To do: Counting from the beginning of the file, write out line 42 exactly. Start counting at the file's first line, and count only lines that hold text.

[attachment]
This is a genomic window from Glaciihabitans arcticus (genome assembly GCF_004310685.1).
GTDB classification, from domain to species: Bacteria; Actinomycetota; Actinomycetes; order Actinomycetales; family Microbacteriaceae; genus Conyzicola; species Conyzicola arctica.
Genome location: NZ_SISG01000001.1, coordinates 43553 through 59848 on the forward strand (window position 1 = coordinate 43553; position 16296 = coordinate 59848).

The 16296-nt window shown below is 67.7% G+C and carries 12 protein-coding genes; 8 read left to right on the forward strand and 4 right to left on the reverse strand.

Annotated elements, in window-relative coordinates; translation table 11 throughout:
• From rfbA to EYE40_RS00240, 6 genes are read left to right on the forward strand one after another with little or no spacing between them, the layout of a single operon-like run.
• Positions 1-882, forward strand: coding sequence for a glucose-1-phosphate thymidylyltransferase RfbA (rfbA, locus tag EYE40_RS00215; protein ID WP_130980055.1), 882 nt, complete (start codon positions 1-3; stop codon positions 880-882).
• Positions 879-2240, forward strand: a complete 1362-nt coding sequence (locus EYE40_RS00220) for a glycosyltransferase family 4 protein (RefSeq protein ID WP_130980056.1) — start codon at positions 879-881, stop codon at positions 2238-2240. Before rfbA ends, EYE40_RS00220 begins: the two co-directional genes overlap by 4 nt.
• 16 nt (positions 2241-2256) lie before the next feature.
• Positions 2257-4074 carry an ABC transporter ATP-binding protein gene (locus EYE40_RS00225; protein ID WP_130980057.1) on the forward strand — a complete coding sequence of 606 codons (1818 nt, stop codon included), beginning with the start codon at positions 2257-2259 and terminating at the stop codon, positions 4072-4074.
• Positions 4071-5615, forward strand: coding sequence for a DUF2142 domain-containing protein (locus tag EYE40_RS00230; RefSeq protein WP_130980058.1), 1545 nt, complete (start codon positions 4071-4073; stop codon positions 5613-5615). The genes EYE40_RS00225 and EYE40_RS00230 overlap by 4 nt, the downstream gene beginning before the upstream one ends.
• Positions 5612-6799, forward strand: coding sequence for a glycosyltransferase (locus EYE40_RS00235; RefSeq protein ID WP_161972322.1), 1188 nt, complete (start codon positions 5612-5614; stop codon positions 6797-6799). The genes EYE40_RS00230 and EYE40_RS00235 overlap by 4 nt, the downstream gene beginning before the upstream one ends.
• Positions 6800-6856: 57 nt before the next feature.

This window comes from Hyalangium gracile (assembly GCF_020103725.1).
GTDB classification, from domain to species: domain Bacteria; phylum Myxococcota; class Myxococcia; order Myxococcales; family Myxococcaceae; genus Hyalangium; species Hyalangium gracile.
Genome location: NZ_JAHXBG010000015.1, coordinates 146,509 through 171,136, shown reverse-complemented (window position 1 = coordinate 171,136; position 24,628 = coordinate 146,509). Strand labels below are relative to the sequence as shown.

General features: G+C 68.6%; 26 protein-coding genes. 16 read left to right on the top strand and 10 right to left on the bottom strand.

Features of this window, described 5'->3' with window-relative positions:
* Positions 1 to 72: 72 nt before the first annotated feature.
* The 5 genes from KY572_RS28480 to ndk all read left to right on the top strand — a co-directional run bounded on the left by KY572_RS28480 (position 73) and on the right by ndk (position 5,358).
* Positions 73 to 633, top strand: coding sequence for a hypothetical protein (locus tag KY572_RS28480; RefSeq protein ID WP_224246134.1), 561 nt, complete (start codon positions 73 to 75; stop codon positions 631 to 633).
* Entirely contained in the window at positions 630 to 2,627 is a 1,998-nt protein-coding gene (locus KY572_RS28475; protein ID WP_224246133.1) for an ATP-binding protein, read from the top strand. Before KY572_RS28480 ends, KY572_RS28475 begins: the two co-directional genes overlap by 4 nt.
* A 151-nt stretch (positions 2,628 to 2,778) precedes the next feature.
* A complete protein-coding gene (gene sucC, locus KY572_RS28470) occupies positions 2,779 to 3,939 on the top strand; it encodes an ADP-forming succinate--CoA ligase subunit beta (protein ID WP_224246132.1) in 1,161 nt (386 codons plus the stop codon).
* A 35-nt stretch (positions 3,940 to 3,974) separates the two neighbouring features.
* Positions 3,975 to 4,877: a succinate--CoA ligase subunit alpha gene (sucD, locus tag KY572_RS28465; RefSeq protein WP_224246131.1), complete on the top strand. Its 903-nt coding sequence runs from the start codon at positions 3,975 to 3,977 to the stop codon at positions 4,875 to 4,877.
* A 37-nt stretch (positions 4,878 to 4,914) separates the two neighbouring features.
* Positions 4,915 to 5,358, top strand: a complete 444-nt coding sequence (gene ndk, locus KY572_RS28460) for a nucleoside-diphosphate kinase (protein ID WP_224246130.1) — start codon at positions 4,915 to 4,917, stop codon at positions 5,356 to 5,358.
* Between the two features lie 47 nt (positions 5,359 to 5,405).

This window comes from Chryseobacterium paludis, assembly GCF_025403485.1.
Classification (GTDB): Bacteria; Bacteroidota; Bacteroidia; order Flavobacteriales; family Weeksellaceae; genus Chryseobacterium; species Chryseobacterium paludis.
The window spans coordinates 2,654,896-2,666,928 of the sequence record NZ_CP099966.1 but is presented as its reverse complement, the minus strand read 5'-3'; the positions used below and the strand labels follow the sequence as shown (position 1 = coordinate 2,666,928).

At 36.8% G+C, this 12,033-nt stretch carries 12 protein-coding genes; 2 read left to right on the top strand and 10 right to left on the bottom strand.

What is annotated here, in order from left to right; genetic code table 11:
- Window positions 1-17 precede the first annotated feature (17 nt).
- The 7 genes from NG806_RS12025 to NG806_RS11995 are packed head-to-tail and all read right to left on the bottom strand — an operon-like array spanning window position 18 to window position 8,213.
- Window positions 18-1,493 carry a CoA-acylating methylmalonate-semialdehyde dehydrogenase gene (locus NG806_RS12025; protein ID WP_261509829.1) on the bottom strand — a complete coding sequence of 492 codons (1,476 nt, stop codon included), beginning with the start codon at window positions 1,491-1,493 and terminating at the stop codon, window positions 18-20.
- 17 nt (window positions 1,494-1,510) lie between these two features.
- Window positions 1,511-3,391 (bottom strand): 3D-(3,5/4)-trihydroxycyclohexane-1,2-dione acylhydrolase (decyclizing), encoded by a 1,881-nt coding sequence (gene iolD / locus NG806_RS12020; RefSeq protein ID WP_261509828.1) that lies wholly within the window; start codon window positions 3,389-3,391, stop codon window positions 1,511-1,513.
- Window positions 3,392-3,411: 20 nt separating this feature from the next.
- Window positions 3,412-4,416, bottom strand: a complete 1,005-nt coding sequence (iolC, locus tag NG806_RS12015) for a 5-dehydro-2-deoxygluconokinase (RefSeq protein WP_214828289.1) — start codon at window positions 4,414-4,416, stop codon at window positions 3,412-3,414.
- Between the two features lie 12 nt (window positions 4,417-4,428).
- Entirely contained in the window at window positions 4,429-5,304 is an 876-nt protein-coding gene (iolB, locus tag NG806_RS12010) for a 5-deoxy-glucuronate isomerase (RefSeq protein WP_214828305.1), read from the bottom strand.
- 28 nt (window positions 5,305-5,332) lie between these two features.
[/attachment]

- Between the two features lie 12 nt (window positions 4,417-4,428).